Former England and West Brom striker Jeff Astle has been confirmed as the first ever British footballer to die as a result of heading a football.
Astle died in 2002, aged 59, and was originally diagnosed with Alzheimer's disease. But after re-examination of his brain by top neurosurgeon Dr Willie Stewart, it has been confirmed Astle did not have Alzheimer's but Chronic Traumatic Encephalopathy (CTE).
Chronic Traumatic Encephalopathy (CTE) is progressive degenerative disease, which can only be definitively diagnosed post-mortem, in individuals with a history of multiple concussions and other forms of head injury.
The disease was previously called dementia pugilistica (DP), as it was initially found in those with a history of boxing.
CTE has been most commonly found in professional athletes participating in American football, ice hockey, professional wrestling and other contact sports who have experienced repetitive brain trauma.
Repeated concussions and injuries less serious than concussions ("sub-concussions") incurred during the play of contact sports over a long period can result in CTE.
Astle's family have always believed football killed him, but this new research on his brain confirms it and is a watershed moment for concussion and player welfare in Britain.
Laraine Astle, Jeff's widow, told Sky Sports News Radio that it was vindication for what the family always believed - that football killed the former West Brom hero.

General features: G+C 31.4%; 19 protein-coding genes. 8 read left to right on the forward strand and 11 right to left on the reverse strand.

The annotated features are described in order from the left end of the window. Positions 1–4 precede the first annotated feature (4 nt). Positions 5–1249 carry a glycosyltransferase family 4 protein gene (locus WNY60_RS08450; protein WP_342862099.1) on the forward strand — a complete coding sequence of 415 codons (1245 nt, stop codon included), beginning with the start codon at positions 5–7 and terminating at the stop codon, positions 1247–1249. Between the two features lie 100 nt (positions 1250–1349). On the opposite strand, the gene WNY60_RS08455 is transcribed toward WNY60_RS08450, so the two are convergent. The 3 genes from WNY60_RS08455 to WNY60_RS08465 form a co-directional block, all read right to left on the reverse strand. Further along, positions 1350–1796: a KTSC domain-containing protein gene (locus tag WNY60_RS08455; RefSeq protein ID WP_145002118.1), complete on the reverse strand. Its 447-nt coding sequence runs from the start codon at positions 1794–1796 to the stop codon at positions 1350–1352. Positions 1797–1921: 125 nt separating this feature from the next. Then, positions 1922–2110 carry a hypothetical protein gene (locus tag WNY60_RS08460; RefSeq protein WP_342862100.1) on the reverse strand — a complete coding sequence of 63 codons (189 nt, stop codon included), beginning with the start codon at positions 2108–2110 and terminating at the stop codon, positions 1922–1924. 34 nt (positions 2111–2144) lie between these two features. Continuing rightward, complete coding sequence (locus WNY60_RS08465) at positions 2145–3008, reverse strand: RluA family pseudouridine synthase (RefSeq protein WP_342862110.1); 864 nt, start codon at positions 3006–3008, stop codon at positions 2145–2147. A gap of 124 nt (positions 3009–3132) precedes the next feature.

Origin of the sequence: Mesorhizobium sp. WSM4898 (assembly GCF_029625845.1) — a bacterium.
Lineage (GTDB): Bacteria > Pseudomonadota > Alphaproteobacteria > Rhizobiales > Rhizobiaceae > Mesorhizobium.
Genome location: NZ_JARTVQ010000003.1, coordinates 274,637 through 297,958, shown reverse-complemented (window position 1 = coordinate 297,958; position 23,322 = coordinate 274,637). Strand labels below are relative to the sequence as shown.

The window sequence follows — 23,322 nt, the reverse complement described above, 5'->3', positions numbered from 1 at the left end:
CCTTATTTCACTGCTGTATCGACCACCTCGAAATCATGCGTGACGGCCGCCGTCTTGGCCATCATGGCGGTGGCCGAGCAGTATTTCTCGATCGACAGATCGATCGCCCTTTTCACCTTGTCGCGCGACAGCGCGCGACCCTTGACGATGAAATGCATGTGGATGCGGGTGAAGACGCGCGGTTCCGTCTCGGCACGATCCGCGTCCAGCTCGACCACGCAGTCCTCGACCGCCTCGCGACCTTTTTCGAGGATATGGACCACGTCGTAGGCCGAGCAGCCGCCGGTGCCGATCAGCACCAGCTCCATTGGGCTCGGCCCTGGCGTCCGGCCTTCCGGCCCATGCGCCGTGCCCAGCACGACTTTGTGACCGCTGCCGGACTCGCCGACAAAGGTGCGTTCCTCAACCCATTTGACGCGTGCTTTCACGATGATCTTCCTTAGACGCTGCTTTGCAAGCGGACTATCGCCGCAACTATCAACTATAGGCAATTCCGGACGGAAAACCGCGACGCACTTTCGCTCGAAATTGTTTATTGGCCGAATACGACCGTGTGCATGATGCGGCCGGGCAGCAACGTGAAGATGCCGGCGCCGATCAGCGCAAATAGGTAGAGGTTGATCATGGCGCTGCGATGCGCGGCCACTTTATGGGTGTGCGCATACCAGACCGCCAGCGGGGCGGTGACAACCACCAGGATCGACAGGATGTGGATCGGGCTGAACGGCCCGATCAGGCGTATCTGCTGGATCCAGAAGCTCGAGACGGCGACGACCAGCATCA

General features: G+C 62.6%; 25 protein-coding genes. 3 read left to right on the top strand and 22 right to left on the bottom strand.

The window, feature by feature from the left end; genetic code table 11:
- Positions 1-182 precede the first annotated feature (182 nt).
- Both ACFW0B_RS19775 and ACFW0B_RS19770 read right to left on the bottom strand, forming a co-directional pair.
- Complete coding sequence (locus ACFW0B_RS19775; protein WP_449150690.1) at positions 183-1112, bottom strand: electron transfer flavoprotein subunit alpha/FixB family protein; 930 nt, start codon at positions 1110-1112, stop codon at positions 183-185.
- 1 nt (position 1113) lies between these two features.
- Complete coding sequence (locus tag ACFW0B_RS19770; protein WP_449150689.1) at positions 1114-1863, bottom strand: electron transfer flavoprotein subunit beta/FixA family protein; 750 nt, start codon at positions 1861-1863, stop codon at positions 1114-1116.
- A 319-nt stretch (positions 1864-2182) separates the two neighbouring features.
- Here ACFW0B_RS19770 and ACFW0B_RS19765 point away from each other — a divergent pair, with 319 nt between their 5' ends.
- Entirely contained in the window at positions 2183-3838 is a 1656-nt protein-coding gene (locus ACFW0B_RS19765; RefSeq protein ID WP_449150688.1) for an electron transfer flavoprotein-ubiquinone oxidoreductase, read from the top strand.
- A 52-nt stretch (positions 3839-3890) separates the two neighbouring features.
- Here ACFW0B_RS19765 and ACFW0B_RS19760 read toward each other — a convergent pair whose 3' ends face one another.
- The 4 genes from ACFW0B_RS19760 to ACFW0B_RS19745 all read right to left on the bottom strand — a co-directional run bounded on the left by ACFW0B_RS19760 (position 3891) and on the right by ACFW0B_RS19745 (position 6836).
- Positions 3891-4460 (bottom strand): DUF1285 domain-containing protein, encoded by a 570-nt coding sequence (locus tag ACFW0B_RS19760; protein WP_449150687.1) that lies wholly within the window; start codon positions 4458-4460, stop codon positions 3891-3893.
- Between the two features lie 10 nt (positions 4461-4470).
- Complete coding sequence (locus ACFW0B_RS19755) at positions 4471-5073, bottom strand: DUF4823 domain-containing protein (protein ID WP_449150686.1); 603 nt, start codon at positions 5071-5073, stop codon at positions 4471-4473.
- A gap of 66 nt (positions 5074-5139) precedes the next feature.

"We've always known what killed Jeff but now we know 200%. There's no ifs or buts." Astle told Sky Sports News Radio. "Although I knew in my heart what it was it still hits you hard to know his brain was so badly damaged. You find it so hard to believe that football can do that. You don't expect it do you.
"When we learned that Jeff had got CTE, I asked Dr Stewart about Jeff's brain and he told me how badly damaged it was.
"And he said to me if he hadn't known Jeff was 59, he'd have thought it was the brain of an 89-year-old. I find that very upsetting. I think 'Did he have terrible headaches and couldn't tell me?'.
"It's terrible to think what he went through - and that football killed him. The job he loved in the end, killed him. Everything he won, he remembered none of it.
"I look at the photos in my house and his England shirt, his Cup final shirt and his medals. And at the moment I'm finding it extremely painful."
You can listen to the full exclusive Sky Sports News Radio interview here